Sunday, December 21, 2008

Guilt Trip

It snowed huge on Friday, then dusted on Saturday, and now it has snowed again this Sunday morning. Well, it’s been really more of a wintry mix, but Comet’s not discriminating.

He’s already been in the snow once this morning to frolic, but back indoors, he questions my motions. Am I fumbling with the camera so I can put it in its bag and get ready to go, as I so often do?

No, I am not. As Comet begins to realize the inevitable truth that it may be an hour or more (gasp!) before he is returned to the snowy wonderland, the will to live slowly leaves him.

The weight of the world settles down around him; his life-force ebbs. He gives his very best existentially drained look off into nowhere.

I swear he’s checking to make sure we’re observing the drama. It’s not good guilt-tripping if we’ve stopped paying attention. The reason he’s not looking at the camera is that it’s on the coffee table so it can be stable enough to take low light, non-flash pictures. He’s looking at me and I’m reaching down and snapping pictures with my left hand.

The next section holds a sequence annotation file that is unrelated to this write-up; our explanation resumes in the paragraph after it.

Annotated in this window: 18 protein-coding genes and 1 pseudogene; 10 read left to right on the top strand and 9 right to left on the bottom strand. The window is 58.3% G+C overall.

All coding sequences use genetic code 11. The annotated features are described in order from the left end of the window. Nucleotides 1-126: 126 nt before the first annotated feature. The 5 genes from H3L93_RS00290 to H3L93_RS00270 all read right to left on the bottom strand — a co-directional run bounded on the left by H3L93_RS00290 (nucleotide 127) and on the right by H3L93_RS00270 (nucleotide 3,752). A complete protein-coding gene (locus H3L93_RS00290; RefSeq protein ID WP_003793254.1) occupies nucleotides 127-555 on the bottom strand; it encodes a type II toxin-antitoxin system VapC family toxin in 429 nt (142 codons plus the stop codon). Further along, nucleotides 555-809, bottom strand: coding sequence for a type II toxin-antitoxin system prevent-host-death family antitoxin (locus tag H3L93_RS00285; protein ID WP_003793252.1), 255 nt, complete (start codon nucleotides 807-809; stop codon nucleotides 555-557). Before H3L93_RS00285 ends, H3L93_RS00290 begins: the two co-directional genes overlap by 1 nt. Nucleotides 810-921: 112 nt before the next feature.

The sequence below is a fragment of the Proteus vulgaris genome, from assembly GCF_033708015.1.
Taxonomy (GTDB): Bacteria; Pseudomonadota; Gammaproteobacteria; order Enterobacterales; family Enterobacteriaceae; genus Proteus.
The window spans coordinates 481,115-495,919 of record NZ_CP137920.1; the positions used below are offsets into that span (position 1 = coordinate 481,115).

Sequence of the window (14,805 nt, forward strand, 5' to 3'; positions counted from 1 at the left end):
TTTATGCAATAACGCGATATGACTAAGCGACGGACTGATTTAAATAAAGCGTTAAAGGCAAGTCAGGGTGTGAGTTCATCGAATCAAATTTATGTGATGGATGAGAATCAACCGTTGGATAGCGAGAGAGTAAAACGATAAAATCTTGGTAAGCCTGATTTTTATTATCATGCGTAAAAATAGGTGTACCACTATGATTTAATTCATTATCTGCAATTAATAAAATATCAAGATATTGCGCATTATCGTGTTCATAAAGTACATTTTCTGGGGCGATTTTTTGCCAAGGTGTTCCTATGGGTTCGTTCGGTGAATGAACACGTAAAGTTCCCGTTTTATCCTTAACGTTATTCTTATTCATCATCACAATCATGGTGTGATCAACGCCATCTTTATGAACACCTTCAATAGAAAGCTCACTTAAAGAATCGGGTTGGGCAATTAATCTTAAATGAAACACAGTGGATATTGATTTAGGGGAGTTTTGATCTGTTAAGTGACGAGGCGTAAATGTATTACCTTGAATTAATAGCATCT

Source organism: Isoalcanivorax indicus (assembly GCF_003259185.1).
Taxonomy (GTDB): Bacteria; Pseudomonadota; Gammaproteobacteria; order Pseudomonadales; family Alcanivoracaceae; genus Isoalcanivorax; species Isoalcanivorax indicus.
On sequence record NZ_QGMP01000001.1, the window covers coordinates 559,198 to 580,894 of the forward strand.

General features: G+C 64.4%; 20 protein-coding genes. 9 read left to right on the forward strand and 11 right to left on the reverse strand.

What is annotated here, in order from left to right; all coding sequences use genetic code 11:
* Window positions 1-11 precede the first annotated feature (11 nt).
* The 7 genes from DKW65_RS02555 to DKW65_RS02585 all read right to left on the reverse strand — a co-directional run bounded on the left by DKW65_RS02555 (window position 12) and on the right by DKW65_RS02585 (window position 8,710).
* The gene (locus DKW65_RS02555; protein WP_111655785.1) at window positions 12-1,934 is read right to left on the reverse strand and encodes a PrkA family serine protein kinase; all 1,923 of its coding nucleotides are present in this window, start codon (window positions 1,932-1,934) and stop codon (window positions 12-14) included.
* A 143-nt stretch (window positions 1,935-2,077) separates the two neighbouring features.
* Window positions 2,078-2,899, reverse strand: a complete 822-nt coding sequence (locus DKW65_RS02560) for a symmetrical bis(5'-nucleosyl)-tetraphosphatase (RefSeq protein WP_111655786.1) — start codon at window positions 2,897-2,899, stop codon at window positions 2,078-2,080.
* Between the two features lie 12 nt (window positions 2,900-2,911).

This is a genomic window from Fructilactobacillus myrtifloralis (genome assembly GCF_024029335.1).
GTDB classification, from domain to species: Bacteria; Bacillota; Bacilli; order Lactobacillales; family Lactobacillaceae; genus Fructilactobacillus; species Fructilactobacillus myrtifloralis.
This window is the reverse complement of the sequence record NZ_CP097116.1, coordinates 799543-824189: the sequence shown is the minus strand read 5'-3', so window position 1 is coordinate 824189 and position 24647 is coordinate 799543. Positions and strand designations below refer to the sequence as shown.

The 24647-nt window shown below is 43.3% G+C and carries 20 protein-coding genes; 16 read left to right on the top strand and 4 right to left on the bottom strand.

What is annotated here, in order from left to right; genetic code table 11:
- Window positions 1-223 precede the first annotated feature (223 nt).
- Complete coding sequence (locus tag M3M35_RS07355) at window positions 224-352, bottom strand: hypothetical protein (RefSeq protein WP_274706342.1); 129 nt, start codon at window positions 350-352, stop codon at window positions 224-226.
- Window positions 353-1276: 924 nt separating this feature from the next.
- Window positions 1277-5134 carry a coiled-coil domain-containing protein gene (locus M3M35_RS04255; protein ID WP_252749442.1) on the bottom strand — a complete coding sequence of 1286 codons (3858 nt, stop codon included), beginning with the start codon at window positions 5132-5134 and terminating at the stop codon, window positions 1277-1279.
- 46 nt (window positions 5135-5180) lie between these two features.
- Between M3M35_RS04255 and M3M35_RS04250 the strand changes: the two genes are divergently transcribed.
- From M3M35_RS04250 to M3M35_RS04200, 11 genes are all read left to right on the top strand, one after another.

“Dad? Do you see you’re killing me here? Do you see?”

Now he’s throwing himself fully back into the role. And he’s hanging improbably far off the couch. This simply isn’t sustainable drama, at least in terms of the biophysics. He has to fall off the couch or give up the game.

He gives up, pulls himself back onto his couch, and dozes, still chock-full of drama, at least one eye open continually. He must wait until we move, or jingle keys, or otherwise indicate in any way that we might be going outside and taking him with us. Until that time (probably 1/2 hour from now), he will wait, vigilant, ever ready to do his job and show that snow who’s boss.

On a more serious note, he does seem to be holding up OK despite Gus’s absence. He still checks for his old friend once in a while, and I’m sure he would much rather play with Gus in the house than go out in the snow alone, but he’s adapting well to this one-dog household. We’ve been careful to spoil him rotten and keep his days active. I’m glad the weather has cooperated so nicely (even if it makes it hard to go get eggs in the mornings)!

Just for fun, a short video of Comet’s dramatics, combined with some lovely waiting music:

Friday, December 19, 2008

Snow Is Fun

Some of Comet’s first memories are of snow, and when this big winter storm dumped a whole mess on us, he was in heaven.

He eats it; he chases snow balls; he wants it kicked into his face or thrown at him with a shovel. He frolics in it, slides into it, and flops down in drifts. Now that it’s on the ground, he can’t believe that we would spend even a moment indoors and gives long, plaintive looks, sighs, and the occasional whine to go back out into this most glorious of substances.